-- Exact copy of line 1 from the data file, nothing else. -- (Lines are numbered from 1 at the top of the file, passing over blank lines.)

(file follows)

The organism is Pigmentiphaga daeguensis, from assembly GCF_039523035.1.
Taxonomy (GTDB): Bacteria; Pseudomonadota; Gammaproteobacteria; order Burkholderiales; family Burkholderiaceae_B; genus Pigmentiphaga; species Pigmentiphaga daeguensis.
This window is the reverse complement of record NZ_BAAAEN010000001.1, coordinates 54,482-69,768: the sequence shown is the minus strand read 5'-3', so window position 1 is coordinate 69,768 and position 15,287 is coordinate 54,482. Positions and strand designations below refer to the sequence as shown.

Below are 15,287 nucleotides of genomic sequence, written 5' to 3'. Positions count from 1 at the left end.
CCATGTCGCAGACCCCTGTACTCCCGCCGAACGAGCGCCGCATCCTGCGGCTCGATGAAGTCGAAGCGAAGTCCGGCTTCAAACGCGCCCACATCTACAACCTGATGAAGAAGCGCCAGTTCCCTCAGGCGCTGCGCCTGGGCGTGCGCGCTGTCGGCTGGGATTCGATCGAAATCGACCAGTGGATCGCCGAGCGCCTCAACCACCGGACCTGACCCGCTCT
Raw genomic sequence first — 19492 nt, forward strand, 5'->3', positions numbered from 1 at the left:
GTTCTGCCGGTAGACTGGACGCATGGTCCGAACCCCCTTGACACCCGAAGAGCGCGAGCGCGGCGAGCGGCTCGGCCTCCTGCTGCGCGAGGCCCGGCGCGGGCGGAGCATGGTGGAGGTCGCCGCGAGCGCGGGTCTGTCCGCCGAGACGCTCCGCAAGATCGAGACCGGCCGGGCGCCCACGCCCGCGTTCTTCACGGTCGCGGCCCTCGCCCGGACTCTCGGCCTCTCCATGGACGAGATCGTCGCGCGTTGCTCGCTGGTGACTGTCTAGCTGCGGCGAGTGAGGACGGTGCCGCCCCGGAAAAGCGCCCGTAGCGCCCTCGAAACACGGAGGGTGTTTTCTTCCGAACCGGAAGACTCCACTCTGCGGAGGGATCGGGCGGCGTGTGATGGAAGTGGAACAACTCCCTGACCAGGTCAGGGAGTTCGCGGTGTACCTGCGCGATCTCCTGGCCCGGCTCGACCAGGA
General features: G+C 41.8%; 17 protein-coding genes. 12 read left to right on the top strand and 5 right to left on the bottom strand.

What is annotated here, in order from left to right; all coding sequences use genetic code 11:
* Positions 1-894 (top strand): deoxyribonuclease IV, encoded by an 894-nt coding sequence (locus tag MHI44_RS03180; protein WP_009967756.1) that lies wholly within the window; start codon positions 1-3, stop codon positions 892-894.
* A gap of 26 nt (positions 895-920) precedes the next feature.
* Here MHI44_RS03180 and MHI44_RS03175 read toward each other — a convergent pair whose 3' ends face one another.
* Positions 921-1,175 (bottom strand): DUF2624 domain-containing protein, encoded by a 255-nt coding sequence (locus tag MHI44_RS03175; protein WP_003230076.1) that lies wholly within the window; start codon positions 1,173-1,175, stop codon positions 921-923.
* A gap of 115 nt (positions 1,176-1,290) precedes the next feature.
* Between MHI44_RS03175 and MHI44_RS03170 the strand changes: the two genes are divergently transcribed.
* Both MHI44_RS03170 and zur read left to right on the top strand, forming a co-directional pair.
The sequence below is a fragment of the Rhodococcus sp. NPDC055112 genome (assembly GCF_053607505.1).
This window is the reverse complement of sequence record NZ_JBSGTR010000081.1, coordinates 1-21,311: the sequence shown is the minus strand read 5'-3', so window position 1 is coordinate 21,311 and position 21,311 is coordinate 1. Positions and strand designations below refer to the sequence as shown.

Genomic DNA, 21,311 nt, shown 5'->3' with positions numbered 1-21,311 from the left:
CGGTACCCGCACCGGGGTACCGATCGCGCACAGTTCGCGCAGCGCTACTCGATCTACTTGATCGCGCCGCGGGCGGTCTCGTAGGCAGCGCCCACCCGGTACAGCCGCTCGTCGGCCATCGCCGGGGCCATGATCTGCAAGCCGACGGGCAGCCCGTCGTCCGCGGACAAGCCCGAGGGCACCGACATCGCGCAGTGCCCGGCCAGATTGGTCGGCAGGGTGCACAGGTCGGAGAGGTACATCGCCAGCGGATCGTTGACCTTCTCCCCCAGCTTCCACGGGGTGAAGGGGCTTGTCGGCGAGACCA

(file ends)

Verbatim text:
The organism is Pigmentiphaga daeguensis, from assembly GCF_039523035.1.